Chicago Mayor Lori Lightfoot said Tuesday that she doesn’t expect President Donald Trump’s administration to deploy federal agents into the city like in Portland. “There has been a lot of saber rattling” by the president and his team, but unlike in Portland, the U.S. attorney in Chicago will help manage the effort, Lightfoot said during a news conference.
“I’ve been very clear that we welcome actual partnership,” Lightfoot said. “We do not welcome authoritarianism and we do not welcome unconstitutional arrest and detainment.” If the situation changes, Lightfoot said the city will be rushing into court.
“What we do not need, and what will certainly make our community less safe is secret, federal agents deployed to Chicago,” Lightfoot said in a letter Monday to Trump that was seen by Bloomberg News. “Deploying resources like we have seen in Portland, Oregon, does not make residents safer particularly when gun violence plays a significant role in Chicago’s loss of life. Quite the opposite.”
On Wednesday, the U.S. Department of Justice is planning to announce an expansion of Operation Legend to Chicago, according to an administration official.The program is a more traditional law enforcement approach, in which more federal agents are sent to a city to work in cooperation with local law enforcement to fight violent crime.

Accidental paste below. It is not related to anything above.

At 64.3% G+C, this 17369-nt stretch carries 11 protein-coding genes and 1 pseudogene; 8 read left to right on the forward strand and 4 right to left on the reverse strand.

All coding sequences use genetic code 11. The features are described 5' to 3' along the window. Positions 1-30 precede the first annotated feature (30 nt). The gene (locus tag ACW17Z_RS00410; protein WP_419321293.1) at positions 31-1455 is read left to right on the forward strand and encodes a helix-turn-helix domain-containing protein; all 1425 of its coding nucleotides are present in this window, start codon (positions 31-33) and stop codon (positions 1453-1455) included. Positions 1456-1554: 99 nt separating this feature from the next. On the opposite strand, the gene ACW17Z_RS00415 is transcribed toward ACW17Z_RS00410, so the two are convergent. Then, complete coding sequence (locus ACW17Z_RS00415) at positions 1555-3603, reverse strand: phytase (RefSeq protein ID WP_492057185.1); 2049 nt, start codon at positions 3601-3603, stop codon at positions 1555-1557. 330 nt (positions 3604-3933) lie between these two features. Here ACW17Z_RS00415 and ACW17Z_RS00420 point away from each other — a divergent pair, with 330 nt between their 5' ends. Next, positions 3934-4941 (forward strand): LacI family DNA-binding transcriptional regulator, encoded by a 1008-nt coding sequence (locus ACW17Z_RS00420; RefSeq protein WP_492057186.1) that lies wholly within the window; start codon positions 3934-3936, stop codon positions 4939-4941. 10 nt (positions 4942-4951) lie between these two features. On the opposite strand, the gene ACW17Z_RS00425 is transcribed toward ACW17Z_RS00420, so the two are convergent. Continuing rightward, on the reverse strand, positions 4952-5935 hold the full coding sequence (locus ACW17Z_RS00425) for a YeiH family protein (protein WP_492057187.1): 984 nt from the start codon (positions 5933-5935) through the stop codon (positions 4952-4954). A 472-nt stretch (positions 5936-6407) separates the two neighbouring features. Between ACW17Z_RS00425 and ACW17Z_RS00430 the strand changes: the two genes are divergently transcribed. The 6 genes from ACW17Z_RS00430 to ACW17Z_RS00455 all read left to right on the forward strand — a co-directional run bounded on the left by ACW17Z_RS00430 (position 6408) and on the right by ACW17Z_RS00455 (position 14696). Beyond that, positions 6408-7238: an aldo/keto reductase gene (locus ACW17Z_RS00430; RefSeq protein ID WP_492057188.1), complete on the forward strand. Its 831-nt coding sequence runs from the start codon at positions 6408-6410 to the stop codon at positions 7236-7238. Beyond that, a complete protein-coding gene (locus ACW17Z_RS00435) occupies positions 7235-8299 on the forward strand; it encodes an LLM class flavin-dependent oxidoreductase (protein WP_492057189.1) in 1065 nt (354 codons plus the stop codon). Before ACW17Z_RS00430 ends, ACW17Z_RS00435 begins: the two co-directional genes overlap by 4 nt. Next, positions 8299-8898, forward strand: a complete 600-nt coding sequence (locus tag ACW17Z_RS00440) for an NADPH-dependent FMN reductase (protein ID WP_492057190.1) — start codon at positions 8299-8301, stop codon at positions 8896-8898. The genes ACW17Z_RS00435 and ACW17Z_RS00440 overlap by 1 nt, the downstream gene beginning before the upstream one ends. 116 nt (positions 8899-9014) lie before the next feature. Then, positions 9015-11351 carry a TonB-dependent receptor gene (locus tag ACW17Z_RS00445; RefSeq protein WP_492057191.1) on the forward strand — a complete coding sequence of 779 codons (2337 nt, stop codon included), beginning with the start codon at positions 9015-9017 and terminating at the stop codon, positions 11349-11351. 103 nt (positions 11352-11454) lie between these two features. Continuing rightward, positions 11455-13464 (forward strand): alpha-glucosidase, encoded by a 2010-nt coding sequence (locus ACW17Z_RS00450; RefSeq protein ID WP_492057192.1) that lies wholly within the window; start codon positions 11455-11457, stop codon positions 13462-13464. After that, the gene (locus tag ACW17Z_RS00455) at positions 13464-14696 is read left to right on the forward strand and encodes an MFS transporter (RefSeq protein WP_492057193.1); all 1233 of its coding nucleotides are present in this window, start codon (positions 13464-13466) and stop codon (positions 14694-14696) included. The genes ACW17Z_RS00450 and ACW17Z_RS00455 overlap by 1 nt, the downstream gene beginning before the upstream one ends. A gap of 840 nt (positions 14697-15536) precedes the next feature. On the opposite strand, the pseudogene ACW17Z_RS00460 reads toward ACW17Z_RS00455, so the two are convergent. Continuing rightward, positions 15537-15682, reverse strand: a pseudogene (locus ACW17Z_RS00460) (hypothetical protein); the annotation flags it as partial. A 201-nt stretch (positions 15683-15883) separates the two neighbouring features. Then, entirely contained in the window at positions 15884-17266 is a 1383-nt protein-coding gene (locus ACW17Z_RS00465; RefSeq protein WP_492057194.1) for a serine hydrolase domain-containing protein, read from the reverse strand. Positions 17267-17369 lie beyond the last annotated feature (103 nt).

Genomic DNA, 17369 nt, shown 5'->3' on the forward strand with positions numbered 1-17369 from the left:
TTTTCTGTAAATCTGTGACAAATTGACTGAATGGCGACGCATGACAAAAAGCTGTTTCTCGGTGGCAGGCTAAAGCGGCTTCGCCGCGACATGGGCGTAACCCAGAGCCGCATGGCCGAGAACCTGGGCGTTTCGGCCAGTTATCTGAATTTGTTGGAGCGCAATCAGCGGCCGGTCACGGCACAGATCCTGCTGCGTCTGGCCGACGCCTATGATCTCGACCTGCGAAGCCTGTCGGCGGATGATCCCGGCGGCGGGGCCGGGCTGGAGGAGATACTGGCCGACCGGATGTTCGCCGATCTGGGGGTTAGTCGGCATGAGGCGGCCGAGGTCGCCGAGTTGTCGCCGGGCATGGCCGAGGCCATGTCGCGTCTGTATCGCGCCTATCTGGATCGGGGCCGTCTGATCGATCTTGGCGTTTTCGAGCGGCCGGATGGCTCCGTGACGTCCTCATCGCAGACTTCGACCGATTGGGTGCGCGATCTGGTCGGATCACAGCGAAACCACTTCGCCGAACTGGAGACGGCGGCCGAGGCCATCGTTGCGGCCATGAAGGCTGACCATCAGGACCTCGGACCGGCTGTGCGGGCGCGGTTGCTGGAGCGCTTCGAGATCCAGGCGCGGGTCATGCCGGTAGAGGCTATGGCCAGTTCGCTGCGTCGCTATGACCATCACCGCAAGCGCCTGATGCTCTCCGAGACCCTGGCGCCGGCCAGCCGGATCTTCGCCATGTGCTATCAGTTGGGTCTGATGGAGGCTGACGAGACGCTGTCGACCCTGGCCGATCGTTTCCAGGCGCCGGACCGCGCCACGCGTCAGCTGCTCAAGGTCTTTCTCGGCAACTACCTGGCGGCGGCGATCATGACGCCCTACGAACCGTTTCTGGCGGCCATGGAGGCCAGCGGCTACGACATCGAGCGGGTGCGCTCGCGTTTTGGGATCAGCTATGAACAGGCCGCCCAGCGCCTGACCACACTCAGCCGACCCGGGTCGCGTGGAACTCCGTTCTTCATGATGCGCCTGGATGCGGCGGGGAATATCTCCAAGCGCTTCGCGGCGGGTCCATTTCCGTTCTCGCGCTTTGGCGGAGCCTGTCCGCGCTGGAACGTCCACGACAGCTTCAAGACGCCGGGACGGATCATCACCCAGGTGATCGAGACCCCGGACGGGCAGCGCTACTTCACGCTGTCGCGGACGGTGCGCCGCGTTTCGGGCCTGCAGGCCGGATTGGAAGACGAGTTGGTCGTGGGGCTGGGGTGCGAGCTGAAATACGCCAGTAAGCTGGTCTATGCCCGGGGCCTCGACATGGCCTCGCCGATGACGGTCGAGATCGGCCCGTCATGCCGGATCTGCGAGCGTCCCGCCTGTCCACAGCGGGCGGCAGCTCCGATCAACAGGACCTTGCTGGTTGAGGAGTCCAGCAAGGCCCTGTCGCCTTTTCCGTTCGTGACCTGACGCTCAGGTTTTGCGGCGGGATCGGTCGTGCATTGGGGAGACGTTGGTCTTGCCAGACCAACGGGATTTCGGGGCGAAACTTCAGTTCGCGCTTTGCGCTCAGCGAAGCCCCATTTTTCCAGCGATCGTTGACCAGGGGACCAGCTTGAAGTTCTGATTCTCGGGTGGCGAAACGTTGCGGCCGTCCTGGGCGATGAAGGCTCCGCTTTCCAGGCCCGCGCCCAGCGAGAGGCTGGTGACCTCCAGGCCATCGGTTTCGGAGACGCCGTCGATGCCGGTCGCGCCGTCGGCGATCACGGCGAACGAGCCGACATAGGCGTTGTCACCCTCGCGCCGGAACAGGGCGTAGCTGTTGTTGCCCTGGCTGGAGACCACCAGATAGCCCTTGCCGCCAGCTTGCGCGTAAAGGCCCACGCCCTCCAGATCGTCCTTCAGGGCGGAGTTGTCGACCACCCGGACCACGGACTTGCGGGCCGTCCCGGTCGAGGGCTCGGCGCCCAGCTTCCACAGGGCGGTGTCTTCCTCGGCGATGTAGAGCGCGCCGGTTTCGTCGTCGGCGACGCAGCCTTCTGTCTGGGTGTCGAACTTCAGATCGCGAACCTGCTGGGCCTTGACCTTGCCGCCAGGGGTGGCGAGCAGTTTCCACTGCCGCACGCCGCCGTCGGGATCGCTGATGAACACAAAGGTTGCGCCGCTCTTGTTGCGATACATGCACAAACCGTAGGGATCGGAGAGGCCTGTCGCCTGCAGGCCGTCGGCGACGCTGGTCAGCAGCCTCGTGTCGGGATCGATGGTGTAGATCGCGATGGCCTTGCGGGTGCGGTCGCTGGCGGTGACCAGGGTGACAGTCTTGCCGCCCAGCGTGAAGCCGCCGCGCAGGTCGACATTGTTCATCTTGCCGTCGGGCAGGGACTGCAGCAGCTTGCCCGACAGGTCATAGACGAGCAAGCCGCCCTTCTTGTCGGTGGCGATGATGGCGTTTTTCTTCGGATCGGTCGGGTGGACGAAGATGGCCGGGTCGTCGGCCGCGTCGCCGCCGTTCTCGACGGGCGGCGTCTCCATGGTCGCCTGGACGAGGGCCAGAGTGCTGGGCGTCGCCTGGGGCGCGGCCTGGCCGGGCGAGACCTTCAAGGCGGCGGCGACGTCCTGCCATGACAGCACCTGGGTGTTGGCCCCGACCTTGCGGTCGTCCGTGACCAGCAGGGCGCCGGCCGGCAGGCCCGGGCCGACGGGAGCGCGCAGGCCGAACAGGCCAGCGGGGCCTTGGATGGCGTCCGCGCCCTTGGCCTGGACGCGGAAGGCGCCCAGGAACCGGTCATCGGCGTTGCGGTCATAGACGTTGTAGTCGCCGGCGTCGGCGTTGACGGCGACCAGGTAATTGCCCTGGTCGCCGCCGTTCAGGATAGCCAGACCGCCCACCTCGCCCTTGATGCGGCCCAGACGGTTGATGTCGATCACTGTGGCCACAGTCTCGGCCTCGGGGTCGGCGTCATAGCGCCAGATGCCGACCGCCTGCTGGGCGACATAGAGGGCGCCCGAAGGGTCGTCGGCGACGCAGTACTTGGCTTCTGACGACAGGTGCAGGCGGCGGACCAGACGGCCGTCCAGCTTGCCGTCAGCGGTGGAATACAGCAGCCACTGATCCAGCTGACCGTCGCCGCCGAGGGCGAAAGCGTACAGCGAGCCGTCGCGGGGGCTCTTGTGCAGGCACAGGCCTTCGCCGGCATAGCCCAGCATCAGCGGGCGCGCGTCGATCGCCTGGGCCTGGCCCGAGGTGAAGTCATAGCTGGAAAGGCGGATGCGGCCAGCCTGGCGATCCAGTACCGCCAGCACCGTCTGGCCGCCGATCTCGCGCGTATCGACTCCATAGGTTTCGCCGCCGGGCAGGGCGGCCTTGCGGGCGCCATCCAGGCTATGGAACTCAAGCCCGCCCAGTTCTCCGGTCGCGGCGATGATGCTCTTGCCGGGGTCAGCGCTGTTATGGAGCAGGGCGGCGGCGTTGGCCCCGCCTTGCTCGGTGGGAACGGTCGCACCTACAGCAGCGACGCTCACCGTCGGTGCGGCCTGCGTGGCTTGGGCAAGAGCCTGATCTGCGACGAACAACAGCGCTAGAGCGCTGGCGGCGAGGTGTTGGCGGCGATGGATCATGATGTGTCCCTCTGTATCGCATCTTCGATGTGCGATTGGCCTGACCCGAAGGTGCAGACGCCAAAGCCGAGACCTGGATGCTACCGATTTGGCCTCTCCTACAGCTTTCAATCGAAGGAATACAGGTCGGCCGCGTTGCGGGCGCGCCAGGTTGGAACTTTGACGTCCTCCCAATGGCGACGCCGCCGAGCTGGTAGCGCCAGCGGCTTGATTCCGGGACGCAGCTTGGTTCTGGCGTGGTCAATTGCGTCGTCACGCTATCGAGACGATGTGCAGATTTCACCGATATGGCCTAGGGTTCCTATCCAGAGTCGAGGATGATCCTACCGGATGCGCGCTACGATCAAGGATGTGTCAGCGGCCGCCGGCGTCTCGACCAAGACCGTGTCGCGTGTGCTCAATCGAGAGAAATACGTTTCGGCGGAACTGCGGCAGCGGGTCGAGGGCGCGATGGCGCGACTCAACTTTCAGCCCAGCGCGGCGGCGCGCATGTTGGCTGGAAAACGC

Twice in recent days, Trump has said he wants more federal law enforcement officers sent to cities such as Chicago, Philadelphia and New York following the dispatch of Department of Homeland Security personnel to Portland, Oregon, to protect federal property.
Philadelphia Mayor Jim Kenney alsopushed back, saying the city would “use all available means to resist such a wrong-headed effort and abuse of power,” the Philly Voice reported. Oakland Mayor Libby Schaaf added her voice:
Trump’s push for federal agents in cities gripped by protests and spikes in crime is a policy that appeals to his base ahead of the election, but faces legal challenges. InPortland, pitched battles have erupted between federal agents and protesters, prompting state officials to sue the Trump administration — yet the president remained undeterred. New York Mayor Bill de Blasio said Tuesday he also would sue if the Trump administration sent agents to his city.
On Tuesday, the White Housethreatened to veto the House FY21 defense policy bill over provisions that present “serious concerns,” including a requirement for new names for military bases that honor Confederate generals. Trump has decried the nationwide effort to remove Confederate symbols seen by some as emblems of white supremacy.
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